Casablanca Day 6: Habbous to Hay Salaam
Trip Start Aug 06, 2008
39Trip End Ongoing
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Today I'll reach Casablanca’s 2nd most famous tourist attraction: the "new" old medina of Habbous… and some other neighborhoods in the area.
I start out my day in a nice park with a little amphitheatre a little ways north of the freeway… play some music… From there I head east down another of them 8 lane boulevards into Hay Chifaa, a sort of “hardware shop” neighbourhood, with all sorts of little auto parts stores, paint stores, hardware stores… But it doesn’t have the ugly, grundgy feel of many “hardware neighborhoods”, in fact, it seems like a rather pleasant place to live, with apartment lower middle class apartment buildings rising above the shops, and plenty of snack shops and corner stores as well…
I reach Oulad Ziane another of Casablanca’s main north south boulevards that goes from downtown to the outer neighborhoods… I figure I’ll leave exploring the other side of it for another day and today focus on the neighborhoods between Oulid Ziane and Mohammend VI…
So I head down a diagonal Boulevard which happens to be eastern end of El Fida… and soon find another little park where I can strum a bit more
I make almost a complete loop back to where I started, and happen on a very pleasant grassy park with palm trees next to a beautiful mosque-- a little oasis of green in the midst of a concrete jungle. There a bunch of high school students who ask me to come entertain them… A cheery bunch-- except for one fellow who seems a bit off the deep end who insists that “music is of the devil”, eliciting howls of protest from the others…
They fill me in a bit on the neighbourhood, which is no longer “Hay Chifaa” but rather considered part of Derb Sultan…
Back up Mohammed VI Boulevard
From there I head back east a little ways to Mohammed VI once again
This stretch of Mohammed VI is one of the liveliest in the whole city. On the other side is Derb Sultan Market district, which I explored last week… Towards evening, the market spills over into the boulevard and 2 traffic lanes are taken over by street vendors and pedestrians… The whole area is an anthill of activity. I’ve hiked this stretch several times when heading home from the bus station in Ouled Ziane and have always found it fascinating.
There are different areas that seem designated for different projects… For example, there’s one section that’s nothing but tent making shops-- tiny little shops with a guy at a sewing machine, sewing enormous tents that are rented for weddings and funerals, with mountains of fabric piled around… I can’t figure out how he can piece it all together in such a small space…
Really fun place… I sit down for a fruit salad in little juice bar and just soak in the vibe…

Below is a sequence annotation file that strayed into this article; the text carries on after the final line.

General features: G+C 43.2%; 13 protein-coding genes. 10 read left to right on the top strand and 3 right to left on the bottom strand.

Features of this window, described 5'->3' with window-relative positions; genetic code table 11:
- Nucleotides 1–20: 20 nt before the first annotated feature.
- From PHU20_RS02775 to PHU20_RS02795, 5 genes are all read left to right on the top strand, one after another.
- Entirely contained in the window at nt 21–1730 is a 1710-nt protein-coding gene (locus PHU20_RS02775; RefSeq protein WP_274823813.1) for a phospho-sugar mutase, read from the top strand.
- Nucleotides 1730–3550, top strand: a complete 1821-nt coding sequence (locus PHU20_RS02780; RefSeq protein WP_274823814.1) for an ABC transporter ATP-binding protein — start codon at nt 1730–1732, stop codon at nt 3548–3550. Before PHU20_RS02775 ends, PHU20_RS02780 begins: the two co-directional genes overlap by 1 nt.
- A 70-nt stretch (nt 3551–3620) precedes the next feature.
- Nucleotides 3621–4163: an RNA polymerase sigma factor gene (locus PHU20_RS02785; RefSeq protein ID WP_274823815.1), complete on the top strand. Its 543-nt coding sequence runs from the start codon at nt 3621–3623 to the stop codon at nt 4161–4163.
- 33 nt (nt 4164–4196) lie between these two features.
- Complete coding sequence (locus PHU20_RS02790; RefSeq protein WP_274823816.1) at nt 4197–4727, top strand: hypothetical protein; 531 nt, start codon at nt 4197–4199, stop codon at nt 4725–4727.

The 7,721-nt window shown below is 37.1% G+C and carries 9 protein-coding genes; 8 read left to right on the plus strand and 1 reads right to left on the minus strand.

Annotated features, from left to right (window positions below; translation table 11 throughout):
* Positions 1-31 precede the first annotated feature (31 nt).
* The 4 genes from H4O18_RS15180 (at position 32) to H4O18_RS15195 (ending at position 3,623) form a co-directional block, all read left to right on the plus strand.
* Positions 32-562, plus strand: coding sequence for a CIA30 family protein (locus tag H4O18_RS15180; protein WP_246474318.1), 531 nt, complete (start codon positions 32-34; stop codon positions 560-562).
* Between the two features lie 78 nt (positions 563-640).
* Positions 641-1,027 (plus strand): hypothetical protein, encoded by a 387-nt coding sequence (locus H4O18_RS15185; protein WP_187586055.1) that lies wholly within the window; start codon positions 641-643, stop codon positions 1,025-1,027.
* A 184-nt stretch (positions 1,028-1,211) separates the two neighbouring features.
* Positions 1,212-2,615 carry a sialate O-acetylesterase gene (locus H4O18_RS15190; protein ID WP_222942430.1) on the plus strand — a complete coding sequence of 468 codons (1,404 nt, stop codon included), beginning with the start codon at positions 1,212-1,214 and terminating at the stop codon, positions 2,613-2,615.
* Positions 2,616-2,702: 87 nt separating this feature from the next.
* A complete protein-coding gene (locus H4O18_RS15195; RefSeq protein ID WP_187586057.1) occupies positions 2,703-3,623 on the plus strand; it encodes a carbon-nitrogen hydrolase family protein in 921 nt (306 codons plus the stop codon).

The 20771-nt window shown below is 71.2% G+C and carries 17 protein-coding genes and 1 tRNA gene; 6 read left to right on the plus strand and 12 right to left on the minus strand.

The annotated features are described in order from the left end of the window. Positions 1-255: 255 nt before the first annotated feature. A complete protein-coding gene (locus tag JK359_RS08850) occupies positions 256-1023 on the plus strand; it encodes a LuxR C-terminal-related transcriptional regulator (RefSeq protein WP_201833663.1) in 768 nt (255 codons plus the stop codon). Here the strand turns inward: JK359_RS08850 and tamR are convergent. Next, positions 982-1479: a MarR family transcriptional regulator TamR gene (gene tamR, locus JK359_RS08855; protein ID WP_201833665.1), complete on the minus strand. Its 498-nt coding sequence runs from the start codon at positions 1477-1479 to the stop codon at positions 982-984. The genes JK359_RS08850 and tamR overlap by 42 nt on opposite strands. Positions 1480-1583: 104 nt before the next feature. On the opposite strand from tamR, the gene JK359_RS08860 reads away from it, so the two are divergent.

Now the Grand Taxi station.
On north a little ways, across the train tracks is the Royal Palace. It’s hard to get a good view of the place, and I wasn’t allowed to get close to get a better look-- but I figure it still deserves a mention.
Between the train tracks and the Royal Palace, there’s a narrow street that leads to one neighbourhood all Casablanca folk are proud of: Habbous. It’s a quite unique neighbourhood-- it’s a sort of “new” Old Medina with traditional Moroccan architecture and a very distinct style to all the buildings, but the layout of the neighbourhood was actually designed by a Frenchman city planner, giving it a Morocco-French fusion feel
The buildings are all white with brown cut stone archways and beautiful carved gates, and wooden ceilings… most of the shops specialize in either traditional Moroccan décor, traditional clothes or paintings-- a very artsey retro sort of feel. However, I see very few tourists shopping there-- mainly locals, giving the place more of an authentic feel rather than a tourist trap feel.
In the center of Habbous is a cozy little circle with one lane streets radiating out of it’s center through various arched entrances… There’s a beautiful stone mosque and a tree line plaza that invites me…
I follow one of the tunnel streets which leads to a bridge across the tracks to Derb Sultan Market area-- which, when compared to the calm of Habbous, looks like an entirely different country with it’s grime and bustling chaos. I follow a winding side alley soon surrounded by crowds of school kids heading home for lunch… and out to the edge of the neighbourhood.
At the edge of Habbous is a beautiful flowery plaza, a towering stone mosque and a castle like building over to the side-- a beautiful little corner of Casablanca…